#10
If you're a guitarist who can play bass like a guitar, you're not a multi-instrumentalist. If you're good enough at 3 or more different instruments that you could play any one of them in a band, you're a multi-instrumentalist.
#11
If your a guitarist I wouldn't consider Bass as a second instrument. to me its like saying 7 string is a second instrument to the 6. so why would a 4 string be?

to be a Multi-Instrumentalist in my opinion you need to know (like everyone is saying) 3 Instruments. but the instrument has to be different from each other. it can't be bass and guitar as 2 or Synth and piano as 2 but can be guitar/bass and Synth/piano as 2. also need to be able to play correctly and on time.
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#12
If your a guitarist I wouldn't consider Bass as a second instrument. to me its like saying 7 string is a second instrument to the 6. so why would a 4 string be?


Because, personally, I find when I play bass I'm trying to sit at the BACK of the mix with a soft tone, rather than at the FRONT with a snappy, trebly tone (except when slapping/popping).

Also, the Bass isn't just 2 strings less - the frets are larger in width and length.

it can't be bass and guitar as 2 or Synth and piano as 2 but can be guitar/bass and Synth/piano as 2

Same applies here. Same design, but different technique and tone.
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Last edited by J.A.M at Jan 16, 2009,
#13
You sound pretty much like a multi-instrumentalist.

If you work as a professional musician on more than one instrument like I do, then I would call that a professional multi-instrumentalist.
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#14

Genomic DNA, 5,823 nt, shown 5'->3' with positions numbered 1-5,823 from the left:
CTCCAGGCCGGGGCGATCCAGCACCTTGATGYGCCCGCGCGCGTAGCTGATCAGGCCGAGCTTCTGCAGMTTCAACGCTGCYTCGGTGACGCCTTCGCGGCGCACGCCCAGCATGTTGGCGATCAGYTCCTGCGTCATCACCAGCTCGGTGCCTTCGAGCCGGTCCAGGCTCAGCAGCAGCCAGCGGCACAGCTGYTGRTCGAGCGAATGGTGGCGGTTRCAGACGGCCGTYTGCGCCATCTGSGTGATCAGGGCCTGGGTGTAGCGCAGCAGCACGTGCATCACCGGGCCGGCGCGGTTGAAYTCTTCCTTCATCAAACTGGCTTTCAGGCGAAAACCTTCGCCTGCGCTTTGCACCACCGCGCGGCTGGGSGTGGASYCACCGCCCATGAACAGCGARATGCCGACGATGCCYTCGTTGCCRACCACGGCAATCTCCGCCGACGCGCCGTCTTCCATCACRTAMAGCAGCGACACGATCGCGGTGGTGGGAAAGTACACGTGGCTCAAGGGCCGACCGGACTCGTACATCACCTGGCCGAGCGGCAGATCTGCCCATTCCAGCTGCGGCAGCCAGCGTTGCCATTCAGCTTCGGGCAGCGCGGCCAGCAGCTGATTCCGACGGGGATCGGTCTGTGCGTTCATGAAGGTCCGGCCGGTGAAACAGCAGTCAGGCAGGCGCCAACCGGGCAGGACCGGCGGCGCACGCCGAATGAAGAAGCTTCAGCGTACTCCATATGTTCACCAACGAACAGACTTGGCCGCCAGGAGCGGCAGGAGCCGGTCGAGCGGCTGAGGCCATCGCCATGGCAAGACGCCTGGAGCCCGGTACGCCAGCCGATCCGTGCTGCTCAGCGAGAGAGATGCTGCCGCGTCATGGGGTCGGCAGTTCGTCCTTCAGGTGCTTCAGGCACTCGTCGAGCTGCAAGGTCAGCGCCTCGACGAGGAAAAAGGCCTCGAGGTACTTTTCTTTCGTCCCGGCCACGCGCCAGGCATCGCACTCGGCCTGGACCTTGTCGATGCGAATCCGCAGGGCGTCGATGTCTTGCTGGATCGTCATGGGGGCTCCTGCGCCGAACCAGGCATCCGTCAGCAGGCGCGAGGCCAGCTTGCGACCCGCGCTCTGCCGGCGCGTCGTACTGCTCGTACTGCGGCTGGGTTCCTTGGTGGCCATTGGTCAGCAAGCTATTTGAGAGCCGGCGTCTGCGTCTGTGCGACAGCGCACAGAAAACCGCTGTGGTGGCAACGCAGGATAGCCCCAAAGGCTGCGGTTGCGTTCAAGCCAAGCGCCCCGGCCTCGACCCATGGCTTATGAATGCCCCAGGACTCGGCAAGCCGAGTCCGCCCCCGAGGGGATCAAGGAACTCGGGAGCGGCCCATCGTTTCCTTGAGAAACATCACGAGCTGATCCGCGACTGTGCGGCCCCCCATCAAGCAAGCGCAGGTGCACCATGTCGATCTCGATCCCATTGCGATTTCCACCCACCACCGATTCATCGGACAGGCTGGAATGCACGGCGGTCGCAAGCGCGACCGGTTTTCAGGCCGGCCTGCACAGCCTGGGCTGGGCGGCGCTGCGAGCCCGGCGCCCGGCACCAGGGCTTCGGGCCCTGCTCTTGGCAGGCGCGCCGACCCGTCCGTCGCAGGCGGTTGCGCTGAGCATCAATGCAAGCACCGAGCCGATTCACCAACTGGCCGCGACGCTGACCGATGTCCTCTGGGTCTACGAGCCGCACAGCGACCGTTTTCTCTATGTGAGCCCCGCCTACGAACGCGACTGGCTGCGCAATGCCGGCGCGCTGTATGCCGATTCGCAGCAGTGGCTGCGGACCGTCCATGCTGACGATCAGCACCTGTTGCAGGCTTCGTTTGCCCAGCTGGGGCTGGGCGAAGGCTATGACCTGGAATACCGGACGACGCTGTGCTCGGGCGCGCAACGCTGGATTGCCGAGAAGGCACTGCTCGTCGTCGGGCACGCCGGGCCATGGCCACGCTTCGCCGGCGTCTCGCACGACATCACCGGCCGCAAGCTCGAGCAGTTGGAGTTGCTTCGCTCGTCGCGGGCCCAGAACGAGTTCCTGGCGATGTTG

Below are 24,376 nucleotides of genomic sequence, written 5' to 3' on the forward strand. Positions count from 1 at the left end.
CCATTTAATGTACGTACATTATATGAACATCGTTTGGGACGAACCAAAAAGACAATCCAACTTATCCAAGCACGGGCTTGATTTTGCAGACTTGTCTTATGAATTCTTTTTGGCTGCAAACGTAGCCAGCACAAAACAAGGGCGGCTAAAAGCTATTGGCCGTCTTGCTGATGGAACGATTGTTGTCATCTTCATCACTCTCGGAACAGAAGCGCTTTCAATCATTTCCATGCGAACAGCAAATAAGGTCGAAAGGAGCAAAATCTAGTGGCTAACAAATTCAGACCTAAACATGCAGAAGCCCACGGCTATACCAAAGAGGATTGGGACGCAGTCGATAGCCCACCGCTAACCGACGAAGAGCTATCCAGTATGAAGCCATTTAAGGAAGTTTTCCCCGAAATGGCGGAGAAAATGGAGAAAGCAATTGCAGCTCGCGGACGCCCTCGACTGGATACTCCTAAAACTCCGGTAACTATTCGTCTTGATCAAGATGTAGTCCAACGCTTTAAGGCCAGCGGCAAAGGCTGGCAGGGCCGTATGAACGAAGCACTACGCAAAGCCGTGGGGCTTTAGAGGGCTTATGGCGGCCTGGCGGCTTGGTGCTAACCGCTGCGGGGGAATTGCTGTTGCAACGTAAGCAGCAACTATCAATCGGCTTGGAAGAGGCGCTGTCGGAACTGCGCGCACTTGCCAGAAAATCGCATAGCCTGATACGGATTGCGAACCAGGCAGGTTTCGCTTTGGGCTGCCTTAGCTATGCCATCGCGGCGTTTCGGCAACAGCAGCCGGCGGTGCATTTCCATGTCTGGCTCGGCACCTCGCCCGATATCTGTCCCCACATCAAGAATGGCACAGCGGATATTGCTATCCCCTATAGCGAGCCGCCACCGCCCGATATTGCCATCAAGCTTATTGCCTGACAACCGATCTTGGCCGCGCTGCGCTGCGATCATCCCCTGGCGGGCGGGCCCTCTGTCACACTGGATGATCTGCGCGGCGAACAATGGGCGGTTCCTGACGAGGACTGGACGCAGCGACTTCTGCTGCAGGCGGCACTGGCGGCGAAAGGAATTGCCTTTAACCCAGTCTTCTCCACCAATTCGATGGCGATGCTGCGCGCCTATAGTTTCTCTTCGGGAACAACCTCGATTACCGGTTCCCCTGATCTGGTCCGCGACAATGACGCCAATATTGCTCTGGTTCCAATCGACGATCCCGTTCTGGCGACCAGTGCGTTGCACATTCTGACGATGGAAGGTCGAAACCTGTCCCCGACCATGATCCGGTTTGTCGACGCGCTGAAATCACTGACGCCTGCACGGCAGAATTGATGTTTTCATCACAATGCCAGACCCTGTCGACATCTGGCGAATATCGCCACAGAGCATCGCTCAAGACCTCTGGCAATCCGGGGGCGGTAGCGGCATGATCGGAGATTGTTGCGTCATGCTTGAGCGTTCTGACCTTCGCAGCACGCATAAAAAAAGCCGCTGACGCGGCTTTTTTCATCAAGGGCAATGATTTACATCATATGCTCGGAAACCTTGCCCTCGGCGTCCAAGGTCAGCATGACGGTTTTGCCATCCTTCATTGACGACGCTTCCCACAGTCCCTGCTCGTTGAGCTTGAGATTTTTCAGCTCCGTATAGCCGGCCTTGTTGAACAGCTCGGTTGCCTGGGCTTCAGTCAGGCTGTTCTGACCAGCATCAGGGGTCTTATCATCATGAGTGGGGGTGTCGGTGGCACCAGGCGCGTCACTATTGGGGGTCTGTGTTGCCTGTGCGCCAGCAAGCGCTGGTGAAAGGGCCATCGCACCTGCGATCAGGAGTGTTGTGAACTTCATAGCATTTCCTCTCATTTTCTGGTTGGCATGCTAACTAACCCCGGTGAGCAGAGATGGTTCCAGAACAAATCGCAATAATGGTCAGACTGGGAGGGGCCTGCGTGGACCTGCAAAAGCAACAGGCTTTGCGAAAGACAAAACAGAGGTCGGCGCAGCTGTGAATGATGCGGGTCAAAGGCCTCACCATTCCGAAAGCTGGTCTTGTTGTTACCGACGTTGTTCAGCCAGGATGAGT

Quote by J.A.M
Because, personally, I find when I play bass I'm trying to sit at the BACK of the mix with a soft tone, rather than at the FRONT with a snappy, trebly tone (except when slapping/popping).

Also, the Bass isn't just 2 strings less - the frets are larger in width and length.


Even with the same guitar setup you can play different parts - If you can play funk rhythm guitar and metal lead is that two instruments?

As for the scale, is full size and 3/4 scale guitar two different instruments?

inb4 'is bass a long scale guitar or guitar bodied double bass argument'
#15
Quote by cta-joey
If your a guitarist I wouldn't consider Bass as a second instrument. to me its like saying 7 string is a second instrument to the 6. so why would a 4 string be?


Because the techniques and style of play are different, while the instruments are dissimilar enough to be unique. Being able to play guitar doesn't mean you can play bass... unless guitar players are also lutanists, banjo pickers, and mandolin whizzes. After all, it's just a matter of more or fewer strings and different scales, right?
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#16
Quote by Rock Pig
I'd say you have to have some level of fluency in three or more instruments to be a multi-instrumentalist.
Fluency is a must. Anybody can play anything, but only 1% or so of those will be able to play it fluently and correctly.